I think this comes back to connection because finding a connection with a character makes them more human and easier to identify with. My characters seem to come alive as the story is told. I have to say, there is at least a little bit of me in everything that I write. If you write about things that you know and that you have experienced, people will sense a reality in the story and the characters and connect with them.
A personality that must seem real to the author. It is important to have the dialogue match the character.
I don't have a special formula for creating characters. I get ideas from people I meet, people I've heard of, etc. and then I develop them into particular characters.
The characters actually show me their personalities, and in children's writing, especially their attitude! Soon as I start writing, it comes naturally to both of us, my characters and me.
I believe that as long as a writer makes his/her characters as real as possible they are believable. What we can't forget is that there are no perfect people, so there can't be perfect characters. Everyone of us has flaws, just as a character should.
My characters just pop into my head. Though I do find myself leaning more towards tall, muscular, long dark wavy hair with exotic colored eyes type guys.
Most of my characters are under 30, most of those characters are male, and most of them have more flaws than you can shake a stick at, just like real life.
I decribe every detail of her life, what her likes are and dislikes are. I also describe her so the reader gets a vivid picture set in their minds.
Oh dear! What is believable? Who is believable? Life is unbelievable.
I think in fiction, as well as in real life, characters do some unbelievable things. Just when you think you know someone, they do something you would never have thought they would do.
Now I have a question for you? Haven't you ever acted out of character and done something you never thought you would do?
Maybe it is doing something unbelievable that a character becomes believable.
The character must look like a commoner one and not a genious or super human.
Truth, imperfection...these are the two main ingredients. I create my characters via personal experiences, my emotional state, social issues, spiritual matters, the state of black folk...the list goes on...however all the former is influenced by truth and imperfection.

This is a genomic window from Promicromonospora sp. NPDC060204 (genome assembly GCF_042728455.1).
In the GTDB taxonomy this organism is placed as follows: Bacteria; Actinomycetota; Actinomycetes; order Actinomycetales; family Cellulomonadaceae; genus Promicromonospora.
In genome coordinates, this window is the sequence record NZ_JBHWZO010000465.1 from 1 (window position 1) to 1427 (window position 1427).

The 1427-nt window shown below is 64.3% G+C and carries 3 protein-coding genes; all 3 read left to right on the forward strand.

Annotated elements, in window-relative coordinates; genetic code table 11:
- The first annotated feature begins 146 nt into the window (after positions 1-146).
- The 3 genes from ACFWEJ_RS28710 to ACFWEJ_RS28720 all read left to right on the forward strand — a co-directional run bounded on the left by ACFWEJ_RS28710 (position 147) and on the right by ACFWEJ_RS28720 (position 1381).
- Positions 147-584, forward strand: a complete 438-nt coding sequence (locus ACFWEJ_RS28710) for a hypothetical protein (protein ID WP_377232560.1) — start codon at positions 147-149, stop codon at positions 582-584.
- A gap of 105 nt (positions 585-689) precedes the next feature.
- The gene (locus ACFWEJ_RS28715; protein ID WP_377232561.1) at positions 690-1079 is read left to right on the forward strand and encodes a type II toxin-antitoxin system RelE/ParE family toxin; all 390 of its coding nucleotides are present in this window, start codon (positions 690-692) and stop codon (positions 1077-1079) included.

If a character lives on in my mind for decades, that character is believable.
A couple examples: Freckles from the book of the same name. And Father Ralph from the Thorn Birds.
I create my characters by living in their skin and walking in their shoes. I become every character I create until their story has been told to my satisfaction.
I think one has to be aware that a character is actually created in the reader's mind, not simply in the author's words, and so often it can take only a few words to let the reader's mind start working. On the other hand, one doesn't want to deliver up stock characters with which the reader is already familiar, so the second step is to subvert any preconceptions.
In practice, I create characters from the outside in. A character's behaviour is driven by the role they have to fulfil in the plot. Thus a character starts out as an amalgam of characteristics that I then have to blend into a character. It sounds random, but it does mean I'm surprised sometimes, and also I find that the process reflects the way we meet people in real life.
to be accepted, they have to touch something in each reader... some place that allows you to go along with what this person is doing, or to want to know what happens next to them. to care, in some way, good or bad.
how do i create them?
i have no clue. they just appear.
Characters have to have flaws as well as strengths just as real people. Many of my characters are real historical people, and I research everything I get my hands on about them to portray them accurately. I have fun creating the fictional characters in my stories, letting my imagination run wild.
Someone that the reader can relate too, maybe even envy or respect, certainly someone who the reader empathizes with.
Characters should be regular people with the same types of idiosyncrasies and flaws. Of course we love reading about a handsome man or a gorgeous woman, but I like to give my characters real human qualities. Most times they are not always right or perfect. It’s no fun to read about perfect people. I want them to grow through-out the story. By the end of the book I want my characters to emerge stronger and more confident. In turn, the reader will also grow.
Creating believable characters is all about being a good watcher of people...
I create mine by just watching people. Once a character takes shape on a page, conflict reveals the drives that pulse within a character.
Believable characters: good attention to details, honest reaction and motives...